I've been noodling around with Drafts since it was released this weekend. Drafts is a basic note app that allows a user to jump right into making words and doing something with them. I love the concept. It reminds me a bit of OmniFocus for iOS in it's ability to quickly get to the reason for its existence.
When OmniFocus first launches, even before the data has loaded, I can start adding a new action item. There's almost no time or effort wasted fiddling with screens or buttons to start using the app. But even OmniFocus stops short of my ideal. There are still far too many views to switch between before creating a complete action with start dates, notes and contexts.
I like the approach that Drafts uses. Drafts drops straight into text entry mode. Open the app and within a second, I start using the app for the reason I bought it. If I go back later, Drafts assumes that I want to enter new words. It's easy enough switch to a list view to browse old entries, but Drafts always defaults to a specific context, which is adding a new note.
I know that overly clever UI controls are all the rage now, but I don't like that version of the future. I'd rather have apps that don't need me to fiddle with controls. I'd rather have apps that learn how I use them and conform to me.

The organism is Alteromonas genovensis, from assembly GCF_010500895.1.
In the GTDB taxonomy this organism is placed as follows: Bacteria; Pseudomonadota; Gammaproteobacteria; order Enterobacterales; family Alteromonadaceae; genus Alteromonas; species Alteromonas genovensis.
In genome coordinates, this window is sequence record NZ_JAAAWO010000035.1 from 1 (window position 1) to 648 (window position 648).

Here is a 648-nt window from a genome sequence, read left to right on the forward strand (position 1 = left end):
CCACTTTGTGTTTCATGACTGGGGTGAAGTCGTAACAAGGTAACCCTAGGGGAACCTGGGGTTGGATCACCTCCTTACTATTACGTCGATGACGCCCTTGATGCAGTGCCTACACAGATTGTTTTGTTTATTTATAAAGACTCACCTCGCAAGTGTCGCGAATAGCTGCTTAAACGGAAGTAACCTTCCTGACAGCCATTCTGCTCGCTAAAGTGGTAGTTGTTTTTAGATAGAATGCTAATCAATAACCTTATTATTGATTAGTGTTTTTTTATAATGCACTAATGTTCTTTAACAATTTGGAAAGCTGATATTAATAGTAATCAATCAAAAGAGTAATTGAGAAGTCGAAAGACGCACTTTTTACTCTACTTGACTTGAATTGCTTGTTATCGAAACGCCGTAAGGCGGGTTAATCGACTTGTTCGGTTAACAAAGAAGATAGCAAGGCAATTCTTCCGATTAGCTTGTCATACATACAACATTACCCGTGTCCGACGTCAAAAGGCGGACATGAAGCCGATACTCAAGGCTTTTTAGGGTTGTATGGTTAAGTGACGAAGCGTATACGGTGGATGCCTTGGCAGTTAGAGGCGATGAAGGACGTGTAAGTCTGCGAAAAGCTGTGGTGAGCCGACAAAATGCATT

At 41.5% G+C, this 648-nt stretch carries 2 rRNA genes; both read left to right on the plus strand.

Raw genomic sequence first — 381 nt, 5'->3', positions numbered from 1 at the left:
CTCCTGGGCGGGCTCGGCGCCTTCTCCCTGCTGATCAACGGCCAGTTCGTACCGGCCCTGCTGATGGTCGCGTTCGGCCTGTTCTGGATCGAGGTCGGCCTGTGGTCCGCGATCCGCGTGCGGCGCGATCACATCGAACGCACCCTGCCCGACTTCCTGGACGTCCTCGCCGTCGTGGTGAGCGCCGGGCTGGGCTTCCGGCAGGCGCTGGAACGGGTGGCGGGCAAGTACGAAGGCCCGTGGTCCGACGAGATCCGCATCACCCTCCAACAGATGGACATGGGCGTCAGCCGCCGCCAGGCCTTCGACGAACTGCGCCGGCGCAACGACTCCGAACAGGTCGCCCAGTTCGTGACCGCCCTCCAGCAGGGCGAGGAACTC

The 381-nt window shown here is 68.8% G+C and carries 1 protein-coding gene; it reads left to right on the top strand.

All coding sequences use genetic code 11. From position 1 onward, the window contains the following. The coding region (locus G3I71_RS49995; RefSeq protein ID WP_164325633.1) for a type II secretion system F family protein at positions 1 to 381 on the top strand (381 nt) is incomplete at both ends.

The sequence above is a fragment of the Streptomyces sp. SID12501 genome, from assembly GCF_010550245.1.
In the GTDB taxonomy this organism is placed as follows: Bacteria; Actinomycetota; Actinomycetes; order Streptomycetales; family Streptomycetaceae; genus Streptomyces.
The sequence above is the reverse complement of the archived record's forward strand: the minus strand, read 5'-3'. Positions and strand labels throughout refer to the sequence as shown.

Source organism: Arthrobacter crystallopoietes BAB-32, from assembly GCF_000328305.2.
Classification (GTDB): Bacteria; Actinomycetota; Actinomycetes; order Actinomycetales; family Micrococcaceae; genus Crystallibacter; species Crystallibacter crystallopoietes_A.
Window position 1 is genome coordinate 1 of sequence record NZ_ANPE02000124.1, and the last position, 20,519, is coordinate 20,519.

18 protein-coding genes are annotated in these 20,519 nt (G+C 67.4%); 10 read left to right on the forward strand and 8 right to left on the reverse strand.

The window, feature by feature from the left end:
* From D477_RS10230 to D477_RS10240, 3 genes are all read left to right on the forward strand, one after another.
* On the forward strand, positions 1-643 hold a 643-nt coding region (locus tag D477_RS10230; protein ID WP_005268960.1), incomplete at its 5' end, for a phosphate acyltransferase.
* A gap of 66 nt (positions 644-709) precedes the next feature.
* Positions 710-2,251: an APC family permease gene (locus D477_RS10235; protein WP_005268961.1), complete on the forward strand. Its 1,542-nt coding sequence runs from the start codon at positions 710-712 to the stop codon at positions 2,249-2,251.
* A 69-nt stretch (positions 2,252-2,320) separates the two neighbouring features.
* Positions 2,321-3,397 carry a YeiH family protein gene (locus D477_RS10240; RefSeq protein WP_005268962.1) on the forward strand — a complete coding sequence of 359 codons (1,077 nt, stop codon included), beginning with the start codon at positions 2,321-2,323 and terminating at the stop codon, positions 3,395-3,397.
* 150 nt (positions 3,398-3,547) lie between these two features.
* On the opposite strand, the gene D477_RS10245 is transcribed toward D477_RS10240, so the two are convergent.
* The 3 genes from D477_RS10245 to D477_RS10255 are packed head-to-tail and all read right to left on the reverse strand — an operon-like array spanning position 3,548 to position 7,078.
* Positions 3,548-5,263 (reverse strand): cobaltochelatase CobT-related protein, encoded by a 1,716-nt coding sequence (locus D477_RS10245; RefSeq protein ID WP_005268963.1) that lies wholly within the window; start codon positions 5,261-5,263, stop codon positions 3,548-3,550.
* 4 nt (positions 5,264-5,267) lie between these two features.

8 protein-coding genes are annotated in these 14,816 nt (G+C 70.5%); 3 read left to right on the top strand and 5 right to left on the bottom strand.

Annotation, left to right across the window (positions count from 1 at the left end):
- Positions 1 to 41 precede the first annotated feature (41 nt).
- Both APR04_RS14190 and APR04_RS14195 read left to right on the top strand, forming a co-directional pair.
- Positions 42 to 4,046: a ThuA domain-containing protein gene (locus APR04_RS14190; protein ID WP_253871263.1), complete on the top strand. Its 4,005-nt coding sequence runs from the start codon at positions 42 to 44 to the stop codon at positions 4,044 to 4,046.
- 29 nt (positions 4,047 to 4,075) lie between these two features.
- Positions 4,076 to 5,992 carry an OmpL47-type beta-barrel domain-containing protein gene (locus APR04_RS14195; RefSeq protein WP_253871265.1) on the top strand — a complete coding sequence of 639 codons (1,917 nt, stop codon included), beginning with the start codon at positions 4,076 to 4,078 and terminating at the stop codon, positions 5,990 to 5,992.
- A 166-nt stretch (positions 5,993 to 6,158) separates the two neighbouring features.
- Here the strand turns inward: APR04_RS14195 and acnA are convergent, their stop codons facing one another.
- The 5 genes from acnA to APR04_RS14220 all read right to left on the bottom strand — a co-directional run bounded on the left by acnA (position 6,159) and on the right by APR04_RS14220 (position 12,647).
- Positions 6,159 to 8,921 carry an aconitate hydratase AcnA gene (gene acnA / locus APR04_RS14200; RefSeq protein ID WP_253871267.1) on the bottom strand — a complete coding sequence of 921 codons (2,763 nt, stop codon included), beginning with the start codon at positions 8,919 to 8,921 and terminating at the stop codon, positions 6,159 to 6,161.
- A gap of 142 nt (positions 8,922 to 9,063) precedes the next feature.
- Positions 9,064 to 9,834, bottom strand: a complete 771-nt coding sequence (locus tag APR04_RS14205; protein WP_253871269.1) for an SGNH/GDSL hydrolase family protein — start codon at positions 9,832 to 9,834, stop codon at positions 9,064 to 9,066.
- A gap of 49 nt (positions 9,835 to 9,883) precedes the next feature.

For example, if the majority of the time, I open Mail to create a new message, then always open mail and drop me into a draft message. If I always open Simplenote, WriteRoom or Nebulous Notes1 to create a new note, then they should anticipate my action and open instantly into a new note editor. If I primarily open my calendar and switch to my weekly view, then the app should start me off there every time I come back.2
But how great would it be if apps could learn our routines and adapt? If they could know how my intentions vary throughout the day and week, I'd get more value out of each app launch. Human lives are relatively methodical and oscillate with dependable frequencies. Sounds like a good problem to try and solve.
Thankfully, today we have moved beyond splash screens for most iOS apps, but we now live in a world of knobs, toggles and view controllers that are wasting attention.